A further objective is to provide a benefit in preventing the spread of disease.
A still further objective is to provide such an invention capable of providing an improved decorative or a theme appearance.
A yet further objective is to provide such an invention that is easy to use, and inexpensive to manufacture.
Other features and advantages of the present invention will become apparent from the following more detailed description, taken in conjunction with the accompanying drawings, which illustrate, by way of example, the principles of the invention.
The accompanying drawings illustrate the present invention. In such drawings:
FIG. 1A is a plan view of a preferred embodiment of a stemware ring of the invention;
FIG. 1B is a plan view of another preferred embodiment of a stemware ring thereof,
FIG. 2 is a perspective view of a bottle ring thereof, showing the manner of attachment of stemware rings thereto; and
FIG. 3 is perspective view showing the manner of use of the invention.
The above described drawing figures illustrate the invention in at least one of its preferred embodiments, which is further defined in detail in the following description. In the following description the term “wine glass” is used predominantly, but such usage is meant to refer to not only wine glasses but also to any glass that has a stem, such as water glasses, Champaign glasses and the like.
A plurality of stemware rings 30 are each preferably formed of spring steel in a loop, as best seen in FIGS. 1A and 1B. These rings 30 each have a pair of opposing and resiliently abutting ends 32. The rings 30 are of a size for accepting a stem 42 of stemware such as a wine glass 40, as shown in FIG. 3, and further, for being supported on a base 44 of the wine glass 40. The rings 30 are formed so as to assure that the ends 32 are in contact, as shown in FIG. 1A or locked together, as shown in FIG. 1B so that they cannot fall off the wine glasses 40, but may be engaged and disengaged at will as demonstrated in FIG. 2 (see arrows). The stemware rings 30 each provide a distinctive means for ornamenting 34 so as to distinguish the stemware rings 30 from each other, and therefore, in use, to also distinguish the wine glasses 40 from each other. Such distinguishment may be through shape, color, size or any other manner where it is possible to see that one of the rings 30 is clearly different from any one of the other rings 30. This is important as one may not be willing to inadvertently drink from another's glass in the prevention of the spread of disease. Clearly, in the midst of a party, it is not likely that the use of simple number stickers would be in keeping with the mood. On the contrary, it would seem be out of keeping with such events. However, when a decorative element is added to the wine glass, it enhances the party mood and may be selected to be in context with a party theme, such as numerical figures defining a birthday, i.e., 29+, statements such as “Over The Hill,” and icon figures well known in defining occasions for graduation, birth, wedding, and so on.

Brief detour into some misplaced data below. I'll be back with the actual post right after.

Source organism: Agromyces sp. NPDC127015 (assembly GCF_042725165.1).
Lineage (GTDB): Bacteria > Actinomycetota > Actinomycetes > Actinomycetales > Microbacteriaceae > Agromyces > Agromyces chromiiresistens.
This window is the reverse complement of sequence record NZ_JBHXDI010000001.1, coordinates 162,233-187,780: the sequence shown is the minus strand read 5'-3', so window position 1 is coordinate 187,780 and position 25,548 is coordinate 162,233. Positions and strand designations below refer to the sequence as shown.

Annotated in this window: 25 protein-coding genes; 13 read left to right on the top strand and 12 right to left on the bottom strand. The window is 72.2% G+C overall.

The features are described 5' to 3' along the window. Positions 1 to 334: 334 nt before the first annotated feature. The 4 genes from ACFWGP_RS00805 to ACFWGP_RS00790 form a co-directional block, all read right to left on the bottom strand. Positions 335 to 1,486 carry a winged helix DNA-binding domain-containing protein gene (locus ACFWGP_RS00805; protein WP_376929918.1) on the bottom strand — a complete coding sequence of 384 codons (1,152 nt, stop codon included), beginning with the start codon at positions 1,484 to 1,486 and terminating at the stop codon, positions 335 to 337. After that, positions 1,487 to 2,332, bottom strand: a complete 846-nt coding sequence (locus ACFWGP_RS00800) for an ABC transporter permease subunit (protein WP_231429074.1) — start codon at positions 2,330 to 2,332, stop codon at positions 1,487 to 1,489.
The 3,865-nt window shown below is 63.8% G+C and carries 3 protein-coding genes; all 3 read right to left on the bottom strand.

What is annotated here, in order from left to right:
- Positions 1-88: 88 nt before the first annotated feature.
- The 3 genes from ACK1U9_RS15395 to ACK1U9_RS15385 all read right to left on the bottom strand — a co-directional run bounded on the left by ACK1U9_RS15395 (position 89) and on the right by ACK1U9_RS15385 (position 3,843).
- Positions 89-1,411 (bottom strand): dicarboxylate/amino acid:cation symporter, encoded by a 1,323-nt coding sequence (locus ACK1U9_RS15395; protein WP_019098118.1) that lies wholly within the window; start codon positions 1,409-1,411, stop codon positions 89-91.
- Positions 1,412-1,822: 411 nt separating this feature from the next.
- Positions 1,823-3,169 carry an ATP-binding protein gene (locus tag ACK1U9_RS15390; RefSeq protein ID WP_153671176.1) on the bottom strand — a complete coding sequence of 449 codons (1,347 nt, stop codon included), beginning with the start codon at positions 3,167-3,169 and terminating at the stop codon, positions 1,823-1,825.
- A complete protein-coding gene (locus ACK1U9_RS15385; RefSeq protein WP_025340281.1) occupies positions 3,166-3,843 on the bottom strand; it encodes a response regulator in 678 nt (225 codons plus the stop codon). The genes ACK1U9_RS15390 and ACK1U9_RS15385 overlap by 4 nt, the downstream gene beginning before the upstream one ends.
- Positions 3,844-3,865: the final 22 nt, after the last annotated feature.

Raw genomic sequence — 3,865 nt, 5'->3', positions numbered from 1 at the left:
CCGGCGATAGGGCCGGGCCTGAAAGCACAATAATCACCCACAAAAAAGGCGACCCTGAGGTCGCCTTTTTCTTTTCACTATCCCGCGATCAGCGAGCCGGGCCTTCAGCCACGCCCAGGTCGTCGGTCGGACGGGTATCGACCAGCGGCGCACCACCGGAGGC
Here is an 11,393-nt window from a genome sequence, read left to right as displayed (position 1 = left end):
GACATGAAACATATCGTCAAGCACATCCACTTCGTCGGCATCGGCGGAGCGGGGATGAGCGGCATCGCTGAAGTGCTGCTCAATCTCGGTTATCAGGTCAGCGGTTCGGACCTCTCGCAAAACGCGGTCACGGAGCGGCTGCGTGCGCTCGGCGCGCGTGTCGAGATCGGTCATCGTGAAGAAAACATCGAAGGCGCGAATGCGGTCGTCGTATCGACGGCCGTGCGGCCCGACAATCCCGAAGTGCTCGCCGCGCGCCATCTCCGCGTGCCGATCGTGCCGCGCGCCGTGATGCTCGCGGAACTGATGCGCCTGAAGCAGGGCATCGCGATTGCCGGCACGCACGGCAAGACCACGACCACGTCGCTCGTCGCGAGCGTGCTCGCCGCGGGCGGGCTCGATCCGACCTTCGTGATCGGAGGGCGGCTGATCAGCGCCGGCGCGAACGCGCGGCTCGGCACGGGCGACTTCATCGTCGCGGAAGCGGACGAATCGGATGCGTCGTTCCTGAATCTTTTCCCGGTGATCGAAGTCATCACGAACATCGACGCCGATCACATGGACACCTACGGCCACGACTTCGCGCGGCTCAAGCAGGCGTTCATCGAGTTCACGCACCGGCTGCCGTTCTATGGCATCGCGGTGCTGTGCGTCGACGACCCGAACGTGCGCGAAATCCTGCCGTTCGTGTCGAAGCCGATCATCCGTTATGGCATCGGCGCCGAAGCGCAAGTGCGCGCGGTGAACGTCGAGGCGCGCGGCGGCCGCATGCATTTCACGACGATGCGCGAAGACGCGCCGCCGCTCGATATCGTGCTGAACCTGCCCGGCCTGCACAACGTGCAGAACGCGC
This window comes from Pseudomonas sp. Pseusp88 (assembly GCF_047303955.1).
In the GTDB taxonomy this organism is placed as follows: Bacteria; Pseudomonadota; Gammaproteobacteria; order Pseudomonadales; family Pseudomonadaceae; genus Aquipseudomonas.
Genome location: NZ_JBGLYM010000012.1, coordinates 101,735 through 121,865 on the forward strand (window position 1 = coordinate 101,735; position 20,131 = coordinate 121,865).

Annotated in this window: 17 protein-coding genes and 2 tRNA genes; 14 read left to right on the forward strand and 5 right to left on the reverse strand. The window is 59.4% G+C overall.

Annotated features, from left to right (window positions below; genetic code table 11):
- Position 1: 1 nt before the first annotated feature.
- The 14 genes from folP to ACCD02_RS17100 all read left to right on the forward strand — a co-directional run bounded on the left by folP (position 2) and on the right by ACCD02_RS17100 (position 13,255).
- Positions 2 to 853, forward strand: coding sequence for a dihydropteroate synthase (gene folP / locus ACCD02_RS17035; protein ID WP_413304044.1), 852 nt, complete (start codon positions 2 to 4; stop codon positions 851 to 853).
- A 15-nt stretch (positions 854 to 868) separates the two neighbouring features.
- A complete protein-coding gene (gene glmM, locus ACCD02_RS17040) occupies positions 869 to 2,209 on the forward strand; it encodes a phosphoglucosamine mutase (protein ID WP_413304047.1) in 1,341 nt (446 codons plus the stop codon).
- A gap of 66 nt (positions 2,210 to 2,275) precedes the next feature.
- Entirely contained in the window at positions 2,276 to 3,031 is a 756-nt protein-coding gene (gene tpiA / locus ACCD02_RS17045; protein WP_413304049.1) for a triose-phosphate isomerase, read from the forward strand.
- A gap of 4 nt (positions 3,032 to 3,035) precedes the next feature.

The ornamenting means 34 is preferably such an icon as shown in FIG. 2, i.e., a bunch of grapes, but also may include at least one, but preferably a plurality of beads 36 which are preferably movable on the ring 30. This is important so that the ornamentation means 34 may be positioned or placed so as to be seen by the user. The opposing and abutting ends 32 of the loops of the stemware rings 30 are preferably formed as mutually engagable hooks, as shown in FIG. 1B or as abutting spheres, as shown in FIG. 1A. In each case, the spring nature of the material of the ring 30 and of its preferred resilient attitude keeps the ends 32 in abutment so as to assure the ring's engagement on the glass stem 42.
Alternately, the present invention is comprised as described above in a combination. This combination comprises a plurality of wine glasses 40 and the identification apparatus as described and shown in FIG. 3. The identification apparatus includes a plurality of the stemware rings 30. Preferably, the stemware rings 30 are themselves an assembly of the spring steel ring and the ornamentation means 34 along with beads 36 for positioning the ornamentation means 34 at a position for being viewed. It should be noticed that the beads 36 provide for easy adjustment of the ornamentation means 34.
The present invention further provides a method of use wherein a user may distinguish one wine glass from another. This method provides a plurality of stemware rings 30 wherein each of the stemware rings is visually distinguishable from each of the other stemware rings 30. The method provides for placing the plurality of stemware rings 30 around the around the stems 42 of the wine glasses 40 to distinguish the wine glasses 40 from each other in use.
While the invention has been described with reference to at least one preferred embodiment, it is to be clearly understood by those skilled in the art that the invention is not limited thereto. Rather, the scope of the invention is to be interpreted only in conjunction with the appended claims.
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|U.S. Classification||40/310, 40/324|
|International Classification||G09F3/00, G09F19/00|
|Cooperative Classification||G09F19/00, G09F3/00|
|European Classification||G09F19/00, G09F3/00|
|Sep 27, 2006||REMI||Maintenance fee reminder mailed|
|Mar 11, 2007||LAPS||Lapse for failure to pay maintenance fees|
|May 8, 2007||FP||Expired due to failure to pay maintenance fee|
Effective date: 20070311